The state of the North 2016: Building northern resilience in an era of global uncertaintyPublished Fri 9 Dec 2016
Last year’s State of the North report was full of confident projections of northern powerhouse potential. In substantive terms, little has changed: this year the northern economy has passed the £300 billion mark, jobs growth has motored on, and northern regions topped this year’s EY Attractiveness Survey for foreign investment.
However, dark clouds are gathering on the horizon following the events of the past six months that have engendered more than a wobble – uncertainty now pervades the northern mood. Regardless of current quarter on quarter national GDP growth, the decision to leave the EU will have a profound effect on the northern economy. Whether in terms of trade, access to skilled labour or EU funding programmes, the implications of Brexit on the North will be profound. There will be upsides of course but for the time being business is cautious and concerned.
The political fallout from the Brexit vote has also been severe. The champions for the northern powerhouse in the national government – former chancellor George Osborne and financial secretary Jim O’Neill – have both departed the main stage. Meanwhile, devolution deals appear to have stalled, and the focus on regional rebalancing has now been subsumed into a wider initiative to develop an industrial strategy.
All this, however, presents new opportunities. While Osborne’s approach was always too partial, piecemeal and parochial, Greg Clark’s ambition to create a ‘place-based industrial strategy’ led by the powerful new Department for Business, Energy and Industrial Strategy has the potential to ignite a new era of economic activism around some of the North’s major economic strengths.
Such developments are timely. Following on from IPPR North’s Blueprint for a Great North Plan in January 2016, which set out a framework for a modern industrial strategy, Transport for the North unveiled in June the results of the Northern Powerhouse Independent Economic Review. The review identified four ‘primary economic capabilities’ where the North has been shown to have world-class assets and a further three ‘enabling capabilities’ that will underpin this potential.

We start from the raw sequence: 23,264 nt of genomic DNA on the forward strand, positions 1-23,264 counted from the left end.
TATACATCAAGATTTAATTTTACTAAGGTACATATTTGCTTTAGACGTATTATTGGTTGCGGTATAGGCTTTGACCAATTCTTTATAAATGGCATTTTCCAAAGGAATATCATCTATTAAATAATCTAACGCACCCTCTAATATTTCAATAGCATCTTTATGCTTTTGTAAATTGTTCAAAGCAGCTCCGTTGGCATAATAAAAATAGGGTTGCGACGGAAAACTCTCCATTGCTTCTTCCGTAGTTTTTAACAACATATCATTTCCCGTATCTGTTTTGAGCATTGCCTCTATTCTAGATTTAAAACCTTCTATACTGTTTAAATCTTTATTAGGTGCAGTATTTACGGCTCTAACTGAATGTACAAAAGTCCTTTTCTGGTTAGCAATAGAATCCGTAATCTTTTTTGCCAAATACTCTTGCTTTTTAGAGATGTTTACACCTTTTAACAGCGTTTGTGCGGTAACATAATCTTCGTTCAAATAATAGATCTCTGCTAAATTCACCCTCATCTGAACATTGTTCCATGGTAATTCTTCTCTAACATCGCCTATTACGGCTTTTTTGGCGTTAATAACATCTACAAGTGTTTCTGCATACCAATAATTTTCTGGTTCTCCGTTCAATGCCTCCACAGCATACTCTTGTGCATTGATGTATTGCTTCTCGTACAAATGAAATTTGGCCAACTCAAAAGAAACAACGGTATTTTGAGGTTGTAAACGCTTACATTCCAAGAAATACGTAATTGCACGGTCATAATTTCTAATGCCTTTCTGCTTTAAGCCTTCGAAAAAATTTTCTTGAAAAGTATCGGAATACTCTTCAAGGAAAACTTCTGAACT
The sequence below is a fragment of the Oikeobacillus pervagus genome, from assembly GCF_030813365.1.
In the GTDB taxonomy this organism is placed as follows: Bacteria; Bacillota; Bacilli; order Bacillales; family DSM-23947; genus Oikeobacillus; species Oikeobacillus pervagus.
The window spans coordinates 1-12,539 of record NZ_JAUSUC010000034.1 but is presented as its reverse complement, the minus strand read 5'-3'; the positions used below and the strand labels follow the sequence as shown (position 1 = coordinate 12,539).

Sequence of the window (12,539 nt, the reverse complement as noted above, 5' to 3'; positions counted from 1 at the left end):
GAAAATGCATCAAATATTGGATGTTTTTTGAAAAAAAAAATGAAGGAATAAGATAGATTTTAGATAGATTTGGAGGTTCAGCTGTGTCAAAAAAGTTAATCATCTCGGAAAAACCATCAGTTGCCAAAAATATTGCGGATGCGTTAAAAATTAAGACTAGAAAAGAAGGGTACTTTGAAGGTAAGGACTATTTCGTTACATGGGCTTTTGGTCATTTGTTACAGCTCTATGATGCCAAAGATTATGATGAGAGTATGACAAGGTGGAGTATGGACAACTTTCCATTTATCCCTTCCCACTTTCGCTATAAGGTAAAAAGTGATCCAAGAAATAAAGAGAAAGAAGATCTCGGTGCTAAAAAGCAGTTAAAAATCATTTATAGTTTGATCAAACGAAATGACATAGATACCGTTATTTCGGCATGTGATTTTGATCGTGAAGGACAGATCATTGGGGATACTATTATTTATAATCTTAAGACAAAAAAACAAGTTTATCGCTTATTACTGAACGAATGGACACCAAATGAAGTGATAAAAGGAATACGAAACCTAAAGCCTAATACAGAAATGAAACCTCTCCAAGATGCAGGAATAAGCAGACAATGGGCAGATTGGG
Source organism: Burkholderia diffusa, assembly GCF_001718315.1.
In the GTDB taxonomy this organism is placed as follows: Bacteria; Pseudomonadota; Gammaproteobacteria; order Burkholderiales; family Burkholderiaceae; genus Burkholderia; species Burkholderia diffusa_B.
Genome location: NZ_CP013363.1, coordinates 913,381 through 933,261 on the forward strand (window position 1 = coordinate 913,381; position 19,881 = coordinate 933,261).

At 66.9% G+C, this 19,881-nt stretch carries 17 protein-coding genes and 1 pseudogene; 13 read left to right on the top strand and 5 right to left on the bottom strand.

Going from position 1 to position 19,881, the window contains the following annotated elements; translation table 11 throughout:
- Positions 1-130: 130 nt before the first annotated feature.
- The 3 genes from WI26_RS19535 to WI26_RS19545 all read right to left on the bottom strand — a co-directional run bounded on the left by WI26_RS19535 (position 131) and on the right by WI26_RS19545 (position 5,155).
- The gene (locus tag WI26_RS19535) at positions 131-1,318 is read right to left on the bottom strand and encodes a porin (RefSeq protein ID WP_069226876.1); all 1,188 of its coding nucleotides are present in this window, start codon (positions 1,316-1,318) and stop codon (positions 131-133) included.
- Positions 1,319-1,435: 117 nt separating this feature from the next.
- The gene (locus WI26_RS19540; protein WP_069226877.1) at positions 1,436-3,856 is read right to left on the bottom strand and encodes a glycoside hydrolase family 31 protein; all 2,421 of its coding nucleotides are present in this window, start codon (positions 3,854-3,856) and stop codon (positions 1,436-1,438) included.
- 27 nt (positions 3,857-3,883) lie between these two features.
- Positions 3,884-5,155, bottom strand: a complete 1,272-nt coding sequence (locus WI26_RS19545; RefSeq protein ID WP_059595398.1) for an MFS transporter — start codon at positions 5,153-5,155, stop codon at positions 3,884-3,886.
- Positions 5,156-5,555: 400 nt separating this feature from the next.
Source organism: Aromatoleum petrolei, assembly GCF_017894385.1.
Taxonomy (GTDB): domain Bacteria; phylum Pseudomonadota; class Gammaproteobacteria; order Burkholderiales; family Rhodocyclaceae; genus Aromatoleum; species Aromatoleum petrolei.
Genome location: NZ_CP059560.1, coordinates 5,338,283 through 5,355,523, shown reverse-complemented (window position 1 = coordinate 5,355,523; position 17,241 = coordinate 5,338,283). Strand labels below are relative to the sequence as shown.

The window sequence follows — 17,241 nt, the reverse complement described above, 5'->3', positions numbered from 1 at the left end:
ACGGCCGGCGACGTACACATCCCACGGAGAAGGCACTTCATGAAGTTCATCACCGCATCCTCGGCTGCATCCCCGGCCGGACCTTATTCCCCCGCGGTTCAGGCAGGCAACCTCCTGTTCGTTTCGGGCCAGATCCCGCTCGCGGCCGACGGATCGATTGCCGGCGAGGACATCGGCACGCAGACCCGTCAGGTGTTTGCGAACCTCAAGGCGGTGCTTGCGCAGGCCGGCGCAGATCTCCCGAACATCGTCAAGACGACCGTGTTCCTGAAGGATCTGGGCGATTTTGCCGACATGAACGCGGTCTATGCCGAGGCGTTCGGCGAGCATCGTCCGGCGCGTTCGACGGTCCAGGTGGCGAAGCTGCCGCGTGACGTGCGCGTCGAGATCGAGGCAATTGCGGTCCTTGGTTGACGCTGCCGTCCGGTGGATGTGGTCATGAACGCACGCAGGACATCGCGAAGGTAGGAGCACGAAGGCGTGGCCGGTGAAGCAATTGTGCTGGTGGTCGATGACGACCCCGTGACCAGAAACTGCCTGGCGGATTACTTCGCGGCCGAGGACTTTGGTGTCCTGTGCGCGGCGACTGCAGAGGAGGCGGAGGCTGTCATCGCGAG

Add to this the excellent progress being made in building powerhouse capacity in relation to transport infrastructure, finance, trade and investment; the northern powerhouse strategy and northern powerhouse schools strategy published alongside the chancellor’s autumn statement; and there should be cause for cautious optimism. Instead though, wider events mean that business confidence is weak and once again, the prospects of inclusive growth in the North are looking as distant as ever.
Our State of the North 2016 report focuses on three key issues that will build business confidence in an era of increasing uncertainty.
1. Securing a united northern voice at the Brexit negotiating table
The North has distinct economic assets and interests that present both opportunities and threats as the UK prepares to leave the European Union. However, the fledgling and patchy development of combined authorities, metro mayors and devolution deals in the North means that the region is not well placed to formulate a coherent response to Brexit. It will therefore struggle to match the response of the devolved administrations for Northern Ireland, Scotland or Wales, or of the mayor of London or other well-established lobbying groups.